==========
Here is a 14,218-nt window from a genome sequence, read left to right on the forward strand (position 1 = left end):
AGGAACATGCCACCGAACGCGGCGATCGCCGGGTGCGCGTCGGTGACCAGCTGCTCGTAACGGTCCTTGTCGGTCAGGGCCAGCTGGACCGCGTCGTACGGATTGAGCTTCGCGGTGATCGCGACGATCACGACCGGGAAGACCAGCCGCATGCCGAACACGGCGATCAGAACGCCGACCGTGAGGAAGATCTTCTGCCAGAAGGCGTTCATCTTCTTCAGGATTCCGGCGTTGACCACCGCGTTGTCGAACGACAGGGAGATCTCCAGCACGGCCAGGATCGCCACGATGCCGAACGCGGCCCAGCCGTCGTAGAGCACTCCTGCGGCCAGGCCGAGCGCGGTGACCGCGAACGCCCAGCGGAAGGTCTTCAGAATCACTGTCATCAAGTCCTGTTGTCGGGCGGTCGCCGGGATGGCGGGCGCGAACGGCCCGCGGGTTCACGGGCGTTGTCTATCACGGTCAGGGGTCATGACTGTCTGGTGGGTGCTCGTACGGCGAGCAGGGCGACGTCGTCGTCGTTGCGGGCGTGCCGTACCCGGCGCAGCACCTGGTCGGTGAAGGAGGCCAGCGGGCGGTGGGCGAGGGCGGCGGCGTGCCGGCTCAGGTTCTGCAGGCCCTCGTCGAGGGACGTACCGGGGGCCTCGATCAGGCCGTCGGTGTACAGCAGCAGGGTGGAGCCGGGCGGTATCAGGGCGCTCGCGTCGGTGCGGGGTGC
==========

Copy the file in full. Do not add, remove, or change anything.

Here is a 14,218-nt window from a genome sequence, read left to right on the forward strand (position 1 = left end):
AGGAACATGCCACCGAACGCGGCGATCGCCGGGTGCGCGTCGGTGACCAGCTGCTCGTAACGGTCCTTGTCGGTCAGGGCCAGCTGGACCGCGTCGTACGGATTGAGCTTCGCGGTGATCGCGACGATCACGACCGGGAAGACCAGCCGCATGCCGAACACGGCGATCAGAACGCCGACCGTGAGGAAGATCTTCTGCCAGAAGGCGTTCATCTTCTTCAGGATTCCGGCGTTGACCACCGCGTTGTCGAACGACAGGGAGATCTCCAGCACGGCCAGGATCGCCACGATGCCGAACGCGGCCCAGCCGTCGTAGAGCACTCCTGCGGCCAGGCCGAGCGCGGTGACCGCGAACGCCCAGCGGAAGGTCTTCAGAATCACTGTCATCAAGTCCTGTTGTCGGGCGGTCGCCGGGATGGCGGGCGCGAACGGCCCGCGGGTTCACGGGCGTTGTCTATCACGGTCAGGGGTCATGACTGTCTGGTGGGTGCTCGTACGGCGAGCAGGGCGACGTCGTCGTCGTTGCGGGCGTGCCGTACCCGGCGCAGCACCTGGTCGGTGAAGGAGGCCAGCGGGCGGTGGGCGAGGGCGGCGGCGTGCCGGCTCAGGTTCTGCAGGCCCTCGTCGAGGGACGTACCGGGGGCCTCGATCAGGCCGTCGGTGTACAGCAGCAGGGTGGAGCCGGGCGGTATCAGGGCGCTCGCGTCGGTGCGGGGTGC